Wave of attacks by ‘Devil’s monkeys’ generates panic in Asia

The wave of attacks monkeys haunts Asian communities, and in recent months, alarming news has arrived from Asia, more precisely from countries such as Thailand, Japan and India.

A growing event of attacks by these animals has frightened residents and tourists. Such incidents were even nicknamed the ‘Devil’s monkeys’ episode, illustrating the panic and fear that is spreading among the population.

The ‘Devil’s monkeys’ multiply

The ‘Devil’s monkeys’ and the chaos they cause – Image: Getty Image/Reproduction

In places like Thailand, species such as the long-tailed macaque and the pig-tailed macaque have created true horror scenes.

Residents and tourists report being chased and even bitten by these animals, once considered friendly and even tourist attractions. The reason? The endless search for food.

In Japan, the situation is no different. Throughout the mountainous landscape, specifically in the city of Yamaguchi, native monkeys wreak havoc and invade homes, leaving dozens of people injured.

Efforts to control the situation, such as traps, have proven ineffective.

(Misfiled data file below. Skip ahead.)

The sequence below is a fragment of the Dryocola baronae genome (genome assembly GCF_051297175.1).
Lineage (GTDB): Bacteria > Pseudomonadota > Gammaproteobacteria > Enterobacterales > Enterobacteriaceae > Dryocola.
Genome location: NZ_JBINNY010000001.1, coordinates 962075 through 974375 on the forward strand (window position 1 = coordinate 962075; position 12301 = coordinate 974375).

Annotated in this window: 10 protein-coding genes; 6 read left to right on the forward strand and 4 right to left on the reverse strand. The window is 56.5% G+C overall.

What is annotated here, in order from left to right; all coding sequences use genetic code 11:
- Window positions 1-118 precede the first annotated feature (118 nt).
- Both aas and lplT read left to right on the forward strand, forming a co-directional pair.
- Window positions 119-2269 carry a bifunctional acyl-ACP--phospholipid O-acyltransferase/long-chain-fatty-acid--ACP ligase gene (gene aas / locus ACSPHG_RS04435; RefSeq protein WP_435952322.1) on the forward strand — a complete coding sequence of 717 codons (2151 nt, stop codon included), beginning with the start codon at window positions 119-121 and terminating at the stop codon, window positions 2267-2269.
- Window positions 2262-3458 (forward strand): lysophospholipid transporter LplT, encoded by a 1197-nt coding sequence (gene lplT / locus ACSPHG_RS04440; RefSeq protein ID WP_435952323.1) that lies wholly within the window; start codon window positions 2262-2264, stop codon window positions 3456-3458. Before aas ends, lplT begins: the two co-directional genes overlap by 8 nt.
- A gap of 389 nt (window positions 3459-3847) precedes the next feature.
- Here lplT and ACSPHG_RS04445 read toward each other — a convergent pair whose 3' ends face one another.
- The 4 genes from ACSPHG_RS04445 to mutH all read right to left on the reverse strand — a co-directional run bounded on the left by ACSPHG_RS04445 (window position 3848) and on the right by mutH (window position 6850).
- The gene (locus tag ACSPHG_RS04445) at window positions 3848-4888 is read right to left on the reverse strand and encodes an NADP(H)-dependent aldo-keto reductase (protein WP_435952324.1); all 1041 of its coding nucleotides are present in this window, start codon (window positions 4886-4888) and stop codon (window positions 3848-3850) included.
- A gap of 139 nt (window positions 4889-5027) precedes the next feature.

Fatal attacks and the urgency of population control

In India, the situation has become even more serious. In a village in Gujarat, a 10-year-old boy was brutally attacked by primates, causing his death.

This, however, is not a separate case. Similar occurrences were recorded in the region, raising an alert about the urgency in controlling the proliferation of these wild animals in areas inhabited by humans.

When looking for explanations for the phenomenon, animal behavior experts point to the human habit of approaching and feeding monkeys as one of the reasons for the change in the apes’ behavior pattern.

In this relationship, animals lose their natural fear of man and begin to act more aggressively. Another important point is the lack of human knowledge about the body language of these beings.

Ignorance of the warning signals emitted by monkeys can lead to dangerous encounters and attacks that could have been avoided.

Education and respect: the key to peaceful coexistence

In light of these incidents, it is imperative that authorities, both in the affected regions and worldwide, promote educational activities for the local population and tourists on how to act around these animals.

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Adopting safety measures, such as avoiding direct eye contact, never feeding the monkeys and maintaining a safe distance, are some fundamental steps to reduce the risk of attacks.

The ‘Devil’s monkeys’ are teaching a valuable lesson: no matter how charming an animal may seem, we must remember that they are wild beings, with their own instincts, which we must understand and respect.

A harmonious balance between humans and animals it can only be achieved with great responsibility and mutual respect.

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